19.10.2017 | University of Illinois College of Engineering

All articles from Interdisciplinary Research >>>

The most recent press releases about innovation >>>

Die letzten 5 Focus-News des innovations-reports im Überblick:

Im Focus: Salmonella as a tumour medication

HZI researchers developed a bacterial strain that can be used in cancer therapy

Salmonellae are dangerous pathogens that enter the body via contaminated food and can cause severe infections. But these bacteria are also known to target...

Im Focus: Neutron star merger directly observed for the first time

University of Maryland researchers contribute to historic detection of gravitational waves and light created by event

On August 17, 2017, at 12:41:04 UTC, scientists made the first direct observation of a merger between two neutron stars--the dense, collapsed cores that remain...

Im Focus: Breaking: the first light from two neutron stars merging

Seven new papers describe the first-ever detection of light from a gravitational wave source. The event, caused by two neutron stars colliding and merging together, was dubbed GW170817 because it sent ripples through space-time that reached Earth on 2017 August 17. Around the world, hundreds of excited astronomers mobilized quickly and were able to observe the event using numerous telescopes, providing a wealth of new data.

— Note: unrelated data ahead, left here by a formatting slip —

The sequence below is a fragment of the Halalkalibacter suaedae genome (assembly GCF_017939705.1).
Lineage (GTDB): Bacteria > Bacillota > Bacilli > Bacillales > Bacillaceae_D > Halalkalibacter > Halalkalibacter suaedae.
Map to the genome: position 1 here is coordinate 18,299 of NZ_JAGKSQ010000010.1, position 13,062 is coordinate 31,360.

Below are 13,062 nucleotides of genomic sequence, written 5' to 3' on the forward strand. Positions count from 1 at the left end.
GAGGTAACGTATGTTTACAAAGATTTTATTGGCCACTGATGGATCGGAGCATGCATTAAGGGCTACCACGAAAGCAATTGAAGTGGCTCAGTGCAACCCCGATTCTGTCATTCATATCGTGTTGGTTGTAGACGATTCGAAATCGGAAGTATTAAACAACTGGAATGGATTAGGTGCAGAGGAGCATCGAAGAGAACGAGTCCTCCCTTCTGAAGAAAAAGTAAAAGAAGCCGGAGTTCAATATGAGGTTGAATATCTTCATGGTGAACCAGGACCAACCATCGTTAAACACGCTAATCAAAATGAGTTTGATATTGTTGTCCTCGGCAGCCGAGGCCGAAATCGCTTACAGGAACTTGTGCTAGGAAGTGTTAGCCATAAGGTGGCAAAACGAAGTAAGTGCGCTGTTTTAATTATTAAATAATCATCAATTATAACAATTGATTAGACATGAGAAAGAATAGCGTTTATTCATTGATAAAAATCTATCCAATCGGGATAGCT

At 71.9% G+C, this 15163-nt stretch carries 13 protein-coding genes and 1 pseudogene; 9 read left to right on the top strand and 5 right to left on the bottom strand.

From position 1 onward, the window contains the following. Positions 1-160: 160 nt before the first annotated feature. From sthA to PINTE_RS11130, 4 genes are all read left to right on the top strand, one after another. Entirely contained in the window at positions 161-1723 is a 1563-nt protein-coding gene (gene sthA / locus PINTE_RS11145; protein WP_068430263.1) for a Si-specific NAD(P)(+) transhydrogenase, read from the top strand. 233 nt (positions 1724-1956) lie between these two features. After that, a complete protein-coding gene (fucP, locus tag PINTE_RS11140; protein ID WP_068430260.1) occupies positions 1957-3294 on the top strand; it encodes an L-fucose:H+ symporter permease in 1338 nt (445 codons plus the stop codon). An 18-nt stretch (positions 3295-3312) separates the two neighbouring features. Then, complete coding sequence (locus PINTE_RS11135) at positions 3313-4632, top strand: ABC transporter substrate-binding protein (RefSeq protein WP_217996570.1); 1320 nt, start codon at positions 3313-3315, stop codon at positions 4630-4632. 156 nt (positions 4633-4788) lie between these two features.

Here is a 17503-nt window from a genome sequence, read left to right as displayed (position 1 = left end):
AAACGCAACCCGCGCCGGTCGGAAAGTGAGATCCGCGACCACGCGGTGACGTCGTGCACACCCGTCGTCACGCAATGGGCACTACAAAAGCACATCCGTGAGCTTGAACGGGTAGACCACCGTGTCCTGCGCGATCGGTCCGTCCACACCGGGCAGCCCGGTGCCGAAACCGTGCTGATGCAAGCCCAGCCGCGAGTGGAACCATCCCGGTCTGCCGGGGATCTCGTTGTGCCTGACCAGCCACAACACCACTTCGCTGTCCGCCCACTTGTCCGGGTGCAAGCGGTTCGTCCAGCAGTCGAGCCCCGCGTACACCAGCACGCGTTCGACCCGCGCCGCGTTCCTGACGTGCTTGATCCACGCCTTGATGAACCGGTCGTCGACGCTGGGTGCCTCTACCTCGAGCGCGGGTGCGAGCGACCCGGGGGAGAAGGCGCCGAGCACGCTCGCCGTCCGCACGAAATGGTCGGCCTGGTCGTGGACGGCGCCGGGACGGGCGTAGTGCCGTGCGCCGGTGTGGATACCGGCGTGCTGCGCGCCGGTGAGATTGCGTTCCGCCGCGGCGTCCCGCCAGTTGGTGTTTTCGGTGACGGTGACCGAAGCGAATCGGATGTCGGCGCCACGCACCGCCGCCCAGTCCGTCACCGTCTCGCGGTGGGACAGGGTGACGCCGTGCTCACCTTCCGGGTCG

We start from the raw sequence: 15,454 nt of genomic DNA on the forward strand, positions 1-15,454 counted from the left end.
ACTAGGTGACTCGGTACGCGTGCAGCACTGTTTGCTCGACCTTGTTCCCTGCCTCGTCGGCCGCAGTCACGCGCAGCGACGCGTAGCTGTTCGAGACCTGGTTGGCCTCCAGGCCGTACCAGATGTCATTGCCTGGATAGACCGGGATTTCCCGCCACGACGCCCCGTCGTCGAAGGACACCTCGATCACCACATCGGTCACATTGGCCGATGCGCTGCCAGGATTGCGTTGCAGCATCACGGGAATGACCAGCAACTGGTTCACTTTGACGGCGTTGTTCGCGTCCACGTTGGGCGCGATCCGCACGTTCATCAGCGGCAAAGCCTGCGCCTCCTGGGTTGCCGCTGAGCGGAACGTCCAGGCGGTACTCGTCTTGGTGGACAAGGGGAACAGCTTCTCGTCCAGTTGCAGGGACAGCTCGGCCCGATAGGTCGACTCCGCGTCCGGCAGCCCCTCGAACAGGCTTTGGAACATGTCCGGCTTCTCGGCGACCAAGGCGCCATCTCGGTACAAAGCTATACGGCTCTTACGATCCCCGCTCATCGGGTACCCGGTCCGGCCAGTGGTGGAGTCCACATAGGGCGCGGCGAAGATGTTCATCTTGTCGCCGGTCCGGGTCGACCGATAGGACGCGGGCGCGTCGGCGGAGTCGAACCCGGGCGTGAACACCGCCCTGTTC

Previous detections of gravitational waves have all involved the merger of two black holes, a feat that won the 2017 Nobel Prize in Physics earlier this month....

Im Focus: Smart sensors for efficient processes

Material defects in end products can quickly result in failures in many areas of industry, and have a massive impact on the safe use of their products. This is why, in the field of quality assurance, intelligent, nondestructive sensor systems play a key role. They allow testing components and parts in a rapid and cost-efficient manner without destroying the actual product or changing its surface. Experts from the Fraunhofer IZFP in Saarbrücken will be presenting two exhibits at the Blechexpo in Stuttgart from 7–10 November 2017 that allow fast, reliable, and automated characterization of materials and detection of defects (Hall 5, Booth 5306).

When quality testing uses time-consuming destructive test methods, it can result in enormous costs due to damaging or destroying the products. And given that...

Im Focus: Cold molecules on collision course

Using a new cooling technique MPQ scientists succeed at observing collisions in a dense beam of cold and slow dipolar molecules.

How do chemical reactions proceed at extremely low temperatures? The answer requires the investigation of molecular samples that are cold, dense, and slow at...

All Focus news of the innovation-report >>>

Anzeige

Anzeige

Event News

3rd Symposium on Driving Simulation

23.10.2017 | Event News

ASEAN Member States discuss the future role of renewable energy

17.10.2017 | Event News

World Health Summit 2017: International experts set the course for the future of Global Health

10.10.2017 | Event News

 
Latest News

Microfluidics probe 'cholesterol' of the oil industry

23.10.2017 | Life Sciences

Gamma rays will reach beyond the limits of light

23.10.2017 | Physics and Astronomy

The end of pneumonia? New vaccine offers hope

23.10.2017 | Health and Medicine

VideoLinks
B2B-VideoLinks
More VideoLinks >>>